If you’ve worked in management for any period of time, you’ll have heard about SMART goal settings, and the increased benefits that come with organising your targets this way. For those of you who are unaware of SMART goals, SMART standards for Specific, Measurable, Attainable, Realistic, and Time-Bound. They’re the five criteria that you should ensure that all of your goals meet in order to have a chance of meeting them successfully. So, why do SMART goals work so effectively? Let’s dive into the behavioural and neurological science behind these ambition-achieving guidelines.
All goals need to be specific, if they’re too vague or too big then there’ll be little chance that you’ll accomplish it. According to neuroscience, the benefits of having specific goals has something to do with the “Raticular Activating System” (RAS) in your brain. This is essentially the importance filter for our brain. On a daily basis, our senses experience a lot of random stuff, the RAS pulls out the important things and brings them to our attention. This is why when we first discover or notice something, we end up not being able to unsee it, or we end up seeing it everywhere. For instance, if someone tells you that they want to buy a particular new car, you’ll start noticing it everywhere because it’s been brought to your attention. The reason that this works in terms of goal setting is if your goal is specific enough, the more you act upon it, the more you’ll notice other people also trying to reach that goal, or things that will help you achieve it - your brain will instinctively bring things linked to your goal to your attention, pretty cool, right?
Goals need to be measurable so that we can track our progress thus far. This in turn spurs us on to continue with our aims because we’ve already come so far. It’s an instant sense of achievement that we can quantifiably see how far or near our goals are. For instance, if your aim is to run 5km without stopping, the less you have to take breaks and the longer you run for, the more improvement you can visibly see, therefore giving you the motivation you need to get that final push. In business it’s the same, if your goal is to get four new clients this month, once you break it down it’s only one new client a week, and after the second one you’re already halfway - it’s these milestones that help you stay on track and motivate you to carry on.
Having attainable and realistic goals go hand in hand, but there are some differences. Attainability is key in order to motivate yourself, if a goal is too big or not in your power to achieve then you’re much less likely to try in the first place. If you do have a grand plan, then it’s worthwhile to break it up into attainable chunks that can be more easily completed. This will not only give you an increased sense of achievement, it’ll also outline a clear path to success that you’ll be able to follow. Attainability is more about the practical plan, whereas being realistic, as we’ll soon discover, is more about your own expectations.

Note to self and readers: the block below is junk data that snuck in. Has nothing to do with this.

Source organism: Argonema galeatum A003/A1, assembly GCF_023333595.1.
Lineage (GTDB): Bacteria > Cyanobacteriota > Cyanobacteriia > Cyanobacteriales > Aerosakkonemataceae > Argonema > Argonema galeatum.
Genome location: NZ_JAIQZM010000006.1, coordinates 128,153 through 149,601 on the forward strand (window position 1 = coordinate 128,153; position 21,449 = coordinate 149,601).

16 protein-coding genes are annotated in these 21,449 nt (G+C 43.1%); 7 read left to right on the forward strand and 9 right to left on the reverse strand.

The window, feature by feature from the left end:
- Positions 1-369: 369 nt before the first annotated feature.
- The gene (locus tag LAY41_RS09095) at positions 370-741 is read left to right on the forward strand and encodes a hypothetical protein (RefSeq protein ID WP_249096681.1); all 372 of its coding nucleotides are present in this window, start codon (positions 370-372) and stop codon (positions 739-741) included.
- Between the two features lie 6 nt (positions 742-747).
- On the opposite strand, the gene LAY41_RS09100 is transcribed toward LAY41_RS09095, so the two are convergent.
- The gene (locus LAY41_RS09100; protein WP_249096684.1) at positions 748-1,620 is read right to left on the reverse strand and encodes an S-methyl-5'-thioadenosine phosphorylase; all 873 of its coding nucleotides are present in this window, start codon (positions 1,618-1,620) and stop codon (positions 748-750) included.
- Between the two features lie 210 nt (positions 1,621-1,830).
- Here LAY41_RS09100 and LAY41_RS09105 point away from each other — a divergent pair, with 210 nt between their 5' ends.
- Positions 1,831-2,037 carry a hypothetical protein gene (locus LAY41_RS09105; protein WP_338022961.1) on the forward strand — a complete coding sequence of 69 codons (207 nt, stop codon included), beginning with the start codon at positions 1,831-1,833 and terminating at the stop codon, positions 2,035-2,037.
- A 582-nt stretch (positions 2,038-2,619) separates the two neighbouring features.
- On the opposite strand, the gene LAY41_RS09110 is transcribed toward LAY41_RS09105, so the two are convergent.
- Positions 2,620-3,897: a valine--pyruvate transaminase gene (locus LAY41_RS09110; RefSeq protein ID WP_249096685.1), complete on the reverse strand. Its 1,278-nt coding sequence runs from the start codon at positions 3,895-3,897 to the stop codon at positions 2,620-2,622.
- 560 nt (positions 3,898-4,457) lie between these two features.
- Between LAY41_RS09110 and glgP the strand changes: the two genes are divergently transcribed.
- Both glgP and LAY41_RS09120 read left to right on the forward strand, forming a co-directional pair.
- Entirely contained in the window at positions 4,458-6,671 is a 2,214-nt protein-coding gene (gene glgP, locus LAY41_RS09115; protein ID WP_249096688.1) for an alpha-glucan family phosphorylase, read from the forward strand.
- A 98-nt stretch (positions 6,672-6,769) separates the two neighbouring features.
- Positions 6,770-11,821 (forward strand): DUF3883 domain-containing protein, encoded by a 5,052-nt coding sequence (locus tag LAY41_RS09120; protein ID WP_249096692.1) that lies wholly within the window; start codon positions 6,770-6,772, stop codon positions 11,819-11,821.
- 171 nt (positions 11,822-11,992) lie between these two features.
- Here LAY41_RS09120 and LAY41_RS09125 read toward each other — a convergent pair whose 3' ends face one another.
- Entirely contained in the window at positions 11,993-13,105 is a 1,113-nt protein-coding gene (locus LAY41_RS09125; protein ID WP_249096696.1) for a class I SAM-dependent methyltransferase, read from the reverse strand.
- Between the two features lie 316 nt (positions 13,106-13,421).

As alluded to, having a realistic goal revolves around expectations, belief and your own mental capacity for what is possible. In recent years, around the world there have been some pretty unrealistic things happen: 10 years ago it wouldn’t have been realistic for that guy from The Apprentice to be running for a second term as President of the United States, but here we are. Being realistic is only limited by your own expectations of yourself and the amount of effort that you’re prepared to put in to achieve it in the time period you’ve allowed. So, if you can’t commit all your energy to achieving this goal, maybe scale it back a bit. It doesn’t mean that this particular goal isn’t a stepping stone within a larger picture, it’s just you being realistic with your own expectations at this moment in time. Going too big too soon can risk you losing momentum and motivation overall, something that can be psychologically counterproductive.
Time-bound is the easy one to grasp: we all work better with deadlines. If there’s a clock on a challenge then you’re more likely to focus on it, as you’ve only got an allotted time to achieve it. If you don’t set a timeline for you to achieve your SMART goal then it’s too easy to put it off for another time, another year, and suddenly it’s fallen by the wayside altogether. Humans love to procrastinate, having a time-bound system prevents the chances of us avoiding the task entirely, due to the mental jeopardy that comes with missing that deadline. For instance, going back to the 5km example, if you sign yourself up for a race, that’s a hard deadline that you’ve committed to and that you need to hit. Keeping to commitments whether they’re to yourself or to others is a powerful motivator, which is why having a time-bound target works so well.
So, there you have it, the science and reasoning behind why SMART targets are so effective. Now that you know the facts, it’s your turn to go out and create your SMART goals and go about achieving them. It’s a New Year, a new decade, what are you going to achieve in 2020?